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When deciding a sentence, a judge must deal with the offence that the offender has been convicted of, taking into account the unique circumstances of each particular case. The judge will carefully consider the facts that are presented to the Court by both the prosecution and by the defence.
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Read more about victims of crime and sentencing.
HMA v Jamie Cameron
Aug 9, 2021
On sentencing Judge John Neil McCormick made the following statement in court:
"Jamie Douglas Cameron, the jury found you guilty of charges (1), (3) and (5) under various deletions.
Charge (1) involved an assault on your then partner to her injury on 9th June 2019. In that regard I note that you were then held on remand from 10th June until 16th October 2019.
Charge (3) involved an assault days after your release, namely on 20th October 2019, to the same complainer to her severe injury, to her permanent disfigurement and to the danger of her life and the jury found that you had attempted to murder your then partner. Charge (5) involved threatening and abusive behaviour on the same date at an address in Largs to which armed police officers had been summoned.
On conviction the crown asked me to consider the imposition of an Order for Lifelong Restriction.
The Criminal Justice Social Work Report assessed you as representing a very high level of risk.
You have a comparatively short but significant record including for assault to injury and permanent disfigurement, the use of weapons and a conviction for culpable homicide for which you received an extended sentence in 2014.
I have received two substantial risk assessment reports each prepared by a Consultant Clinical Forensic Psychologist, one at the instance of the court and the other instructed by defence. Standing the terms of the report instructed on your behalf, it is unsurprising that the challenge to the first report has been withdrawn.
Having considered all the information before me, including the plea in mitigation made by Mr Lenehan on your behalf, I am satisfied that the risk criteria set out in section 210E of the Criminal Procedure (Scotland) Act 1995 have been met.
Those criteria are that the nature of the offences of which you have been convicted, either in themselves or as part of a pattern of behaviour, are such as to demonstrate that there is a likelihood that you, if at liberty, will seriously endanger the lives or physical or psychological wellbeing of members of the public at large. Having reached that conclusion I must make an Order for Lifelong Restriction.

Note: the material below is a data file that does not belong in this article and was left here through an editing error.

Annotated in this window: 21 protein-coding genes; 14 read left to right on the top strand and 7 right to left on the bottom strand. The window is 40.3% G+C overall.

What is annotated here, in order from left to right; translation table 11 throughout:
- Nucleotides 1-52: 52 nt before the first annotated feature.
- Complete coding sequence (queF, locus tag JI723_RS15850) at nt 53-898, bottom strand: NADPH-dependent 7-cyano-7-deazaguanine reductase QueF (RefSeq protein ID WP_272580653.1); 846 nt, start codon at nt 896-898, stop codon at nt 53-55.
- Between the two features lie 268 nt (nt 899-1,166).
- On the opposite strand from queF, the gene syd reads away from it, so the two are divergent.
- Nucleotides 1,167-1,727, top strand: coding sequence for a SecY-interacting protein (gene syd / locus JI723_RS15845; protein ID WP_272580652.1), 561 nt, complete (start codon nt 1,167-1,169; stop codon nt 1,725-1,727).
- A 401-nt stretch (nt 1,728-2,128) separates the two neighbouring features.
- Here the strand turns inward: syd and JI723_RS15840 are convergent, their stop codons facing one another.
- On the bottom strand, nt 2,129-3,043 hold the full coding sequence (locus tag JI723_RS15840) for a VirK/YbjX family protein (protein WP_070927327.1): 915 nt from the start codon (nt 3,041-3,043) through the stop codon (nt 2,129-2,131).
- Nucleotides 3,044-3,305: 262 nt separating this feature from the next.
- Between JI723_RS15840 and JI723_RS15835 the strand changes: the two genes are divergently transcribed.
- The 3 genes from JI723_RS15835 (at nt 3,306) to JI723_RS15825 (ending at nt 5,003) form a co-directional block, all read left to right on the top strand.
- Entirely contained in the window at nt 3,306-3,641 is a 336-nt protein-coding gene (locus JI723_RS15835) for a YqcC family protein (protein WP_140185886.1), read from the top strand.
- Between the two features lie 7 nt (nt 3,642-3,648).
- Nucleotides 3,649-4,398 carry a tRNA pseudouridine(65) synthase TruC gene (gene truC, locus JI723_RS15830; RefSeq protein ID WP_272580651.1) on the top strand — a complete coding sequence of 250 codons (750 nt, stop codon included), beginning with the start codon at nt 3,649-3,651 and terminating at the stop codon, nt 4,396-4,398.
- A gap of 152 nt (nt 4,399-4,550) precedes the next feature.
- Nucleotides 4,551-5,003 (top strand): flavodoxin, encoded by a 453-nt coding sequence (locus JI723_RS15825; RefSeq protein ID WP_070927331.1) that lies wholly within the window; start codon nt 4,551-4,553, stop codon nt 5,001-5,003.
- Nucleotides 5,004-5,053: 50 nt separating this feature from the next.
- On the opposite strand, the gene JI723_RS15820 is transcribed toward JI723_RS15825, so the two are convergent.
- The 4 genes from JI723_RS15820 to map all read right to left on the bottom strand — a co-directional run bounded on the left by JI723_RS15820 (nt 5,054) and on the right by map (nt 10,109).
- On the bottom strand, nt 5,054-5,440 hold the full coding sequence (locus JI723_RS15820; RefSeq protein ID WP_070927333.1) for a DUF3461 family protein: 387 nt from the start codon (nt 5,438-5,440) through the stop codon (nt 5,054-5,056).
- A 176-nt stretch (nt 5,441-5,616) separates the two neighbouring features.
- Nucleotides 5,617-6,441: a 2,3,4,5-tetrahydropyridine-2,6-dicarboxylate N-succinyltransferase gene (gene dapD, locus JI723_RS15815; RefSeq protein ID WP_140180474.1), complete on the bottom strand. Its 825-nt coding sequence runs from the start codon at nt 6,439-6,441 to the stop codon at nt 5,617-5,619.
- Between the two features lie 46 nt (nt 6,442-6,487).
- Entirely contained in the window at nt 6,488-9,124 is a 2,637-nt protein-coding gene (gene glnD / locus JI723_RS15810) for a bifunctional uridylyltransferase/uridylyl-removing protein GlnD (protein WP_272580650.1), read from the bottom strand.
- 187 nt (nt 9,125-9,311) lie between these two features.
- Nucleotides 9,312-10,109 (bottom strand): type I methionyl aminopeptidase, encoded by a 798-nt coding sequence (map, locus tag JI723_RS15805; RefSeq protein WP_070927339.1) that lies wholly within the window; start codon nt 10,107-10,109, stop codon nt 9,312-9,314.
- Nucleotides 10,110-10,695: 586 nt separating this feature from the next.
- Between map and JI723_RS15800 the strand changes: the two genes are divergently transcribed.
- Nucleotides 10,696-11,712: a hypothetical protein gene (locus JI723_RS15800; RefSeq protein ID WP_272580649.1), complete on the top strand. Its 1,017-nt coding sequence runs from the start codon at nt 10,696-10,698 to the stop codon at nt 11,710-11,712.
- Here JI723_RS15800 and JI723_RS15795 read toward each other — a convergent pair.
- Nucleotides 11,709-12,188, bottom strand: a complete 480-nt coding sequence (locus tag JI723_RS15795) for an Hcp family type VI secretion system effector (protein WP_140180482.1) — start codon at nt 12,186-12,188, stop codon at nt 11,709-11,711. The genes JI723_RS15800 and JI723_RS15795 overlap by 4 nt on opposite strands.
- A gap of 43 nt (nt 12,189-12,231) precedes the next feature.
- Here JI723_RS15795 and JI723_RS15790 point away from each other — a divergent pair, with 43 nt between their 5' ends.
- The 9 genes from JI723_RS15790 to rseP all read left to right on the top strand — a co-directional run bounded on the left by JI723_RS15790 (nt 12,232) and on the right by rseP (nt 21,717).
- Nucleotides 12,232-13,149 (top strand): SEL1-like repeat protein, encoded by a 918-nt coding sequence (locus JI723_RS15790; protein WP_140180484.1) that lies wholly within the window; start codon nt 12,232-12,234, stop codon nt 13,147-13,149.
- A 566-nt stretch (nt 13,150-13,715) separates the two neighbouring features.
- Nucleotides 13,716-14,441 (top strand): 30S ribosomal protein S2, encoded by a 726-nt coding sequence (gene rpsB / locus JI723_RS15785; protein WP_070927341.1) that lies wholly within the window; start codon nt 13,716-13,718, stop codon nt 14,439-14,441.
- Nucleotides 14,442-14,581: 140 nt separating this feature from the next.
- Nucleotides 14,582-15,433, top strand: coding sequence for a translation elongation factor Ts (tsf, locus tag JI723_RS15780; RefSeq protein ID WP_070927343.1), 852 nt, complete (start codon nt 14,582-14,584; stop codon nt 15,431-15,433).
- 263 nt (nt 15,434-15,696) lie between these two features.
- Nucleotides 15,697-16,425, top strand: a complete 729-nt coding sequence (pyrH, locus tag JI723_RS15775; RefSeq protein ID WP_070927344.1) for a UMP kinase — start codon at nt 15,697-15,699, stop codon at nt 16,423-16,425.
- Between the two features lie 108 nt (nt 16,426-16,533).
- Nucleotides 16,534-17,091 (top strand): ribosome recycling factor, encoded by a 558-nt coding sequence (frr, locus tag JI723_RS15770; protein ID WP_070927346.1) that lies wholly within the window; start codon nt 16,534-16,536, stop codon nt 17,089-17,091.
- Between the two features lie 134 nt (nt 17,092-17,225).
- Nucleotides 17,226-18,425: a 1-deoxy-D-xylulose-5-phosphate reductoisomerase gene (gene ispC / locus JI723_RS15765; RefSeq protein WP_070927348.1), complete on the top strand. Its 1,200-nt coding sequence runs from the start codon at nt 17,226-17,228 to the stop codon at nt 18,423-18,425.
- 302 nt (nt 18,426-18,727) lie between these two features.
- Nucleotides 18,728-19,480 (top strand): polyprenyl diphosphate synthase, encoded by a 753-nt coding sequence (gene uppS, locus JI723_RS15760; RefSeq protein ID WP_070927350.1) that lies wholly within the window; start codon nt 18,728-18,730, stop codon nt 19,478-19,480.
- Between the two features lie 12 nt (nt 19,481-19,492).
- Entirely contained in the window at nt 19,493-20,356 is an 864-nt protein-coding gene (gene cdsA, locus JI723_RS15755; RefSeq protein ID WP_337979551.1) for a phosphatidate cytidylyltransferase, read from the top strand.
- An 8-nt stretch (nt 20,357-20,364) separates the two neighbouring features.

Parliament has prescribed how I should fix the punishment part which is the period of time which must pass before you can apply for parole.
Taking into account the offences to which you were convicted on this indictment, had I not been imposing an Order for Lifelong Restriction, I would have imposed a custodial term of 12 years as part of an extended sentence.
I am required by Parliament to ignore any period of confinement which may be necessary for the protection of the public and to determine the part of that period of imprisonment which would represent an appropriate period to satisfy the requirements of retribution and deterrence. That period is 9 years.
I will follow the normal approach suggested in the legislation and reduce that period by one-half to take account of the effects of early release.
Accordingly the punishment part of your Order for Lifelong Restriction will be 4 years and 6 months which will be backdated to 24th October 2019.
The sentence imposed is not a sentence of imprisonment of 4 years and 6 months. It is an Order for Lifelong Restriction which is a sentence of imprisonment for an indeterminate period, which shares some characteristics with a life sentence.
You will not be eligible to apply for parole until the punishment part has elapsed. It does not follow that you will then be released.
You will only be released from prison when the Parole Board considers that it is no longer necessary for the protection of the public that you continue to be held in prison."